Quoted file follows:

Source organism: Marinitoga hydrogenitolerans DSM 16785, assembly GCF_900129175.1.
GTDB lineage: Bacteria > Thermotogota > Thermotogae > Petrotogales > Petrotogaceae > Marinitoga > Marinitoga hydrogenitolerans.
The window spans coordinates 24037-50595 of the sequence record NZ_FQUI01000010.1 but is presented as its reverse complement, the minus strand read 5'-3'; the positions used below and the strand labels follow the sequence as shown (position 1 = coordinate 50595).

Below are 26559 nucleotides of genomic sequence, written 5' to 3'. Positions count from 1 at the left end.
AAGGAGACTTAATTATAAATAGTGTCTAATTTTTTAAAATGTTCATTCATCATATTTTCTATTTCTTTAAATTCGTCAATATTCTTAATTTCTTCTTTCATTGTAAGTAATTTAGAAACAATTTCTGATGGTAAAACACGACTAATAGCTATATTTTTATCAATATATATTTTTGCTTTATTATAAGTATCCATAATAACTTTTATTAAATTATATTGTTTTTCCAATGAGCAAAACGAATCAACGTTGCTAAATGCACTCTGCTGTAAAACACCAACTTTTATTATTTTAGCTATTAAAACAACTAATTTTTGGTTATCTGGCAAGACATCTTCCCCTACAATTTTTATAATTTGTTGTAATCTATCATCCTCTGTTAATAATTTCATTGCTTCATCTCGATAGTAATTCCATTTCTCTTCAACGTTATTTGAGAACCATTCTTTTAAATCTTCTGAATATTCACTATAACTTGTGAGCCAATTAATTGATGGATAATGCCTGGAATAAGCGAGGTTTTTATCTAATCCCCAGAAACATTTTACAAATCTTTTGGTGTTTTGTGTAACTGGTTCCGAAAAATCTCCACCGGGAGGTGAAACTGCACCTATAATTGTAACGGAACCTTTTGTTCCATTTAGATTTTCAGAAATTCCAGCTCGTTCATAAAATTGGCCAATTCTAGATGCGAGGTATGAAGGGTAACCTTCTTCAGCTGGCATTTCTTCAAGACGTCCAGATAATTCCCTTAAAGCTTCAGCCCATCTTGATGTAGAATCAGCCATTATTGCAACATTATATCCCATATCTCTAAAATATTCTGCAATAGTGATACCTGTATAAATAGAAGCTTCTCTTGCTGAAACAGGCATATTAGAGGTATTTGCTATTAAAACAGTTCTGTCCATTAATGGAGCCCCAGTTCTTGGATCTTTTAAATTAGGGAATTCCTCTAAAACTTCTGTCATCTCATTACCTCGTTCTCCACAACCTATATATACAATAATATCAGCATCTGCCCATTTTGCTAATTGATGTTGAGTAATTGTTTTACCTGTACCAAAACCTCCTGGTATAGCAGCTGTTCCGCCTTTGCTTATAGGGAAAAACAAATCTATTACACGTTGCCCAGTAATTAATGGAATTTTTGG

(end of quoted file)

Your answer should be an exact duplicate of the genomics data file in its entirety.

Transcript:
Source organism: Marinitoga hydrogenitolerans DSM 16785, assembly GCF_900129175.1.
GTDB lineage: Bacteria > Thermotogota > Thermotogae > Petrotogales > Petrotogaceae > Marinitoga > Marinitoga hydrogenitolerans.
The window spans coordinates 24037-50595 of the sequence record NZ_FQUI01000010.1 but is presented as its reverse complement, the minus strand read 5'-3'; the positions used below and the strand labels follow the sequence as shown (position 1 = coordinate 50595).

Below are 26559 nucleotides of genomic sequence, written 5' to 3'. Positions count from 1 at the left end.
AAGGAGACTTAATTATAAATAGTGTCTAATTTTTTAAAATGTTCATTCATCATATTTTCTATTTCTTTAAATTCGTCAATATTCTTAATTTCTTCTTTCATTGTAAGTAATTTAGAAACAATTTCTGATGGTAAAACACGACTAATAGCTATATTTTTATCAATATATATTTTTGCTTTATTATAAGTATCCATAATAACTTTTATTAAATTATATTGTTTTTCCAATGAGCAAAACGAATCAACGTTGCTAAATGCACTCTGCTGTAAAACACCAACTTTTATTATTTTAGCTATTAAAACAACTAATTTTTGGTTATCTGGCAAGACATCTTCCCCTACAATTTTTATAATTTGTTGTAATCTATCATCCTCTGTTAATAATTTCATTGCTTCATCTCGATAGTAATTCCATTTCTCTTCAACGTTATTTGAGAACCATTCTTTTAAATCTTCTGAATATTCACTATAACTTGTGAGCCAATTAATTGATGGATAATGCCTGGAATAAGCGAGGTTTTTATCTAATCCCCAGAAACATTTTACAAATCTTTTGGTGTTTTGTGTAACTGGTTCCGAAAAATCTCCACCGGGAGGTGAAACTGCACCTATAATTGTAACGGAACCTTTTGTTCCATTTAGATTTTCAGAAATTCCAGCTCGTTCATAAAATTGGCCAATTCTAGATGCGAGGTATGAAGGGTAACCTTCTTCAGCTGGCATTTCTTCAAGACGTCCAGATAATTCCCTTAAAGCTTCAGCCCATCTTGATGTAGAATCAGCCATTATTGCAACATTATATCCCATATCTCTAAAATATTCTGCAATAGTGATACCTGTATAAATAGAAGCTTCTCTTGCTGAAACAGGCATATTAGAGGTATTTGCTATTAAAACAGTTCTGTCCATTAATGGAGCCCCAGTTCTTGGATCTTTTAAATTAGGGAATTCCTCTAAAACTTCTGTCATCTCATTACCTCGTTCTCCACAACCTATATATACAATAATATCAGCATCTGCCCATTTTGCTAATTGATGTTGAGTAATTGTTTTACCTGTACCAAAACCTCCTGGTATAGCAGCTGTTCCGCCTTTGCTTATAGGGAAAAACAAATCTATTACACGTTGCCCAGTAATTAATGGAATTTTTGG